The ‘value’ that Australians treasure above all is the ‘fair go’ and the dream we share with the rest of the planet is wanting our children to grow up in a better world that us. That’s possible so long as we focus on what has gotten us here: Fair laws that apply consistently to all, young and old, rich and poor, famous and ‘average.’Fair laws that are for the benefit of the majority and take into account the consequences for success and failure, honesty and cheating.

iKiMagic - teaching simple, fair rules that everybody can understand, is making a difference in hundreds of school rooms. Fair rules with consistent, empowering consequences, help our children feel safe and confident which in turn helps them thrive and learn.

Have a great week.


Compromise and Consequence

Wednesday, March 13, 2019



My dad was great at negotiating deals, solving conflicts and "finding the middle way". His philosophy was that every deal should have "something for everyone," meaning of course that the best negotiations end with all parties feeling that, while they may not have achieved everything they wanted, they got a ‘fair’ amount and that their needs and beliefs are respected.

The art of compromise, when done with honest intention and genuine good will, can solve most problems.

"Compromise, if not the spice of life, is its solidity. It is what makes nations great and marriages happy"
Phyllis McGinley

"In what we call "real life"--if we want to be successful, if we want to get on in the long-term--we always have to come to some kind of compromise with our own emotions: I can't overreact NOW! I have to accept THIS! I have to ignore THAT!

We're forever having to tailor our emotions to the circumstances; - We go easy on the people we love, we slip into our hundred little daily roles, we juggle, we balance, we weigh things up so as not to jeopardize the entire structure, because we, ourselves have a stake in it."

Daniel Glattauer, Love Virtually. 

 But there ARE times when there is no room for compromise. Mostly, the interests of the majority are best served by making allowances, by compromising. But there are times when we benefit more by applying the rules consistently and fairly. There are times we have to take responsibility for the consequences of our actions.

Debate currently rages around 'leaders' in the news for poor behaviour: - sports stars like the Australian Test Cricket trio suspended a year ago for cheating, various NRL players facing criminal charges, through to greedy acts by the banks and financial institutions. 

Rules of respect, safety and and honesty exist for the benefit of all and the only real way to lead is by good example. The rules should be strictly adhered to by our role models and leaders in all fields. Actions always have consequences and we are better off learning to take responsibility sooner rather than later. 

Have a fair week.


What Really Matters?

Tuesday, March 05, 2019



 There's a little - known saying. "If you have more than 1 priority you have no priority"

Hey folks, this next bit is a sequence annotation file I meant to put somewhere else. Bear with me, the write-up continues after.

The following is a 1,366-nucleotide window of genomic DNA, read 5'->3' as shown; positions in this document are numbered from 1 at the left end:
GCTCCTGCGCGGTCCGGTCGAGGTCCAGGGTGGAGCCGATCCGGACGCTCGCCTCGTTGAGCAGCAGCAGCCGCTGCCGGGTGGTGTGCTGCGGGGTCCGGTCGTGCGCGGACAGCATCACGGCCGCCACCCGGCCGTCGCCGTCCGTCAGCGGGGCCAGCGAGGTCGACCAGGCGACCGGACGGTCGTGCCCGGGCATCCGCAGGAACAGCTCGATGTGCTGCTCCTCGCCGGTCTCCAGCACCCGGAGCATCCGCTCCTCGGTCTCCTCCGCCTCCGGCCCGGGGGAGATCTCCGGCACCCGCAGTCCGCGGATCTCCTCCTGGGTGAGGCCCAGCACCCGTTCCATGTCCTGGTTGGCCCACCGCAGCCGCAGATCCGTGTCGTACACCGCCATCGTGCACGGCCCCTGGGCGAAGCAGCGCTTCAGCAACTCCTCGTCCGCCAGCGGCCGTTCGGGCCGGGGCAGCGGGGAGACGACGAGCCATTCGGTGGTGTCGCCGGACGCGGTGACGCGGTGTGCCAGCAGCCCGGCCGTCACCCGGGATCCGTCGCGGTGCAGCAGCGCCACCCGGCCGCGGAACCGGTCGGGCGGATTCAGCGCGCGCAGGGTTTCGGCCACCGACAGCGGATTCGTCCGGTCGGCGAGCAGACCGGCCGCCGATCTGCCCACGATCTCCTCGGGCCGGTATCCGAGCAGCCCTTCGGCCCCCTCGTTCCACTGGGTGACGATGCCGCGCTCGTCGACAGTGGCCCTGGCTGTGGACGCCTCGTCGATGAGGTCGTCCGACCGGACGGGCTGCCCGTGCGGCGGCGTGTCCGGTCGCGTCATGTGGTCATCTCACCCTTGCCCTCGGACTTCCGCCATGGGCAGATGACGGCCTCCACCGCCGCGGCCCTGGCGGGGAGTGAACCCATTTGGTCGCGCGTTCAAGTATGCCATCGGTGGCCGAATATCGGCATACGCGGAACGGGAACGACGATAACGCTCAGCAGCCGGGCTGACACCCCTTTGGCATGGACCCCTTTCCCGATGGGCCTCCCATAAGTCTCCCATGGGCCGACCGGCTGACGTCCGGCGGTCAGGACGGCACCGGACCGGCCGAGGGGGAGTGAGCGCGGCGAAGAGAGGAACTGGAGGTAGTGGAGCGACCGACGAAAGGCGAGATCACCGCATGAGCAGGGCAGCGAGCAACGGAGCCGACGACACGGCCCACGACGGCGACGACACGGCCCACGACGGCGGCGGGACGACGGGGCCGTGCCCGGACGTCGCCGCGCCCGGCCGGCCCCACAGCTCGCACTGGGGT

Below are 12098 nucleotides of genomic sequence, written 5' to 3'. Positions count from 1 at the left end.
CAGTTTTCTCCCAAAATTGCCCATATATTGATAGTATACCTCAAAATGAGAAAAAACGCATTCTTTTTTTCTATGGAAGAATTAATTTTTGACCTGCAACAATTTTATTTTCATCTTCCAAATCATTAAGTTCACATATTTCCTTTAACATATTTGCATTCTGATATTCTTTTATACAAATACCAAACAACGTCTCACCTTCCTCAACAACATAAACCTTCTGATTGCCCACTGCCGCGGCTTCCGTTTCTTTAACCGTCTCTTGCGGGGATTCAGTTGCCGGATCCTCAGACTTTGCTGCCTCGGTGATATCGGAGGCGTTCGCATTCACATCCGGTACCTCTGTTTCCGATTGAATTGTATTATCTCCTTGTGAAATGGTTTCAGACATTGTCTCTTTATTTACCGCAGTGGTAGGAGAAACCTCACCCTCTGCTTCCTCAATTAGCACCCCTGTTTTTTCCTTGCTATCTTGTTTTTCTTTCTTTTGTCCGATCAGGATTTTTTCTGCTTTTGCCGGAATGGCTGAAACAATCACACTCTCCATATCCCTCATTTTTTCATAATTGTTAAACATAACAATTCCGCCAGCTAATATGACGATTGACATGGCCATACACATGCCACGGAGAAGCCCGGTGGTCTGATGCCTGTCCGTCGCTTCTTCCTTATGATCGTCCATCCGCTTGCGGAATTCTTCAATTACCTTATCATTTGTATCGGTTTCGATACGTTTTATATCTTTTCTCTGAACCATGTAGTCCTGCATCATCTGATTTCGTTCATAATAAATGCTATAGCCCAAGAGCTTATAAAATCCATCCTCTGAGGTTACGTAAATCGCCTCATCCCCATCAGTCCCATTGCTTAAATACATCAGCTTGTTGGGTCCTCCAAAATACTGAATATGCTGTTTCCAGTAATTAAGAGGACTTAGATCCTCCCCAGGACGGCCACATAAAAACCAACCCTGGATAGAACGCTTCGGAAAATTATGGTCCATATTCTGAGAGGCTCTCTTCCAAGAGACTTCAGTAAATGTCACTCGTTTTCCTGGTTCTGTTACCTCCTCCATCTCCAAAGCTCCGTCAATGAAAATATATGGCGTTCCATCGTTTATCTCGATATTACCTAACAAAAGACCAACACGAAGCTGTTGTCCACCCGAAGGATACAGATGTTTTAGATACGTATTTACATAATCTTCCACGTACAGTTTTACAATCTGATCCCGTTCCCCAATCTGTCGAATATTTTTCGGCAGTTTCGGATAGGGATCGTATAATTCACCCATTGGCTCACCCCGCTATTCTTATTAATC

On first reading I think that's a bit scary. But it's true. On one level. The idea can be challenging because, well, there's just so much to do!
In the modern world, we want it all - or at least like to have a lot of things 'on the go' at once. Being busy can help us feel productive, important and valued. On the other hand, the outcomes can be patchy - and there's always that nagging feeling that something needs attention. If asked, most of us will say that we multi task effectively - but research show very definitely that it is less efficient than we think.

But seriously. One priority? How can that work?

We all know that our life is made up of many elements, so how do we reconcile them - and still do something really well? The answer begins with perspective. Be clear on what really matters.

For example -Billionaire Jamie Packer was once quoted as saying that he's doing really well in business, but the rest of his life is a disaster.

He's got lots of money but he's miserable because his family life and health are a shambles.

I think this a useful way to establish priorities; - Start with the understanding that some fundamental things are not negotiable. i.e put them beyond priority because they 'go without saying'. These things are family, health and social/spiritual/community values.

For example, looking after your health should be a given. Budgeting a certain amount of time to your health and self- improvement each week isn't a priority, it's an essential.
Similarly, if we don't maintain healthy family and community values anything else will feel shallow and unsatisfying.

It's not simple, but at least it's clear. Look after our physical, mental and spiritual health and THEN establish priorities.

Still confused on what your priorities should be? Here's what the gurus say.

  • “Things which matter most must never be at the mercy of things which matter least." ― Johann Wolfgang von Goethe
  • “You need to make time for your family no matter what happens in your life" ― Matthew Quick, The Silver Linings Playbook
  • "Most of us spend too much time on what is urgent and not enough time on what is important." ― Stephen R. Covey
  • "It is not a daily increase, but a daily decrease. Hack away at the inessentials." ― Bruce Lee
  • To keep your "fundamentals" right, try the simple and effective "HomeworkGrid" 

Have a balanced week.